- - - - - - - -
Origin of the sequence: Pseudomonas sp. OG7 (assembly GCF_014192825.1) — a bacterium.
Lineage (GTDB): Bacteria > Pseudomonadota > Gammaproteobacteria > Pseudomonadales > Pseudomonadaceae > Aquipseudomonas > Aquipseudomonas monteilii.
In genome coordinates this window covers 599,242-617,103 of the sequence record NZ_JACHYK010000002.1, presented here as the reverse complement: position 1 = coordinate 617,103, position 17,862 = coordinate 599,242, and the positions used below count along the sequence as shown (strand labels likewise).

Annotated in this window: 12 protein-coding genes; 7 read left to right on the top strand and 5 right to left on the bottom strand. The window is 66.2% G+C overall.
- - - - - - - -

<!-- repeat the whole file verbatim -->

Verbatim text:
Origin of the sequence: Pseudomonas sp. OG7 (assembly GCF_014192825.1) — a bacterium.
Lineage (GTDB): Bacteria > Pseudomonadota > Gammaproteobacteria > Pseudomonadales > Pseudomonadaceae > Aquipseudomonas > Aquipseudomonas monteilii.
In genome coordinates this window covers 599,242-617,103 of the sequence record NZ_JACHYK010000002.1, presented here as the reverse complement: position 1 = coordinate 617,103, position 17,862 = coordinate 599,242, and the positions used below count along the sequence as shown (strand labels likewise).

Annotated in this window: 12 protein-coding genes; 7 read left to right on the top strand and 5 right to left on the bottom strand. The window is 66.2% G+C overall.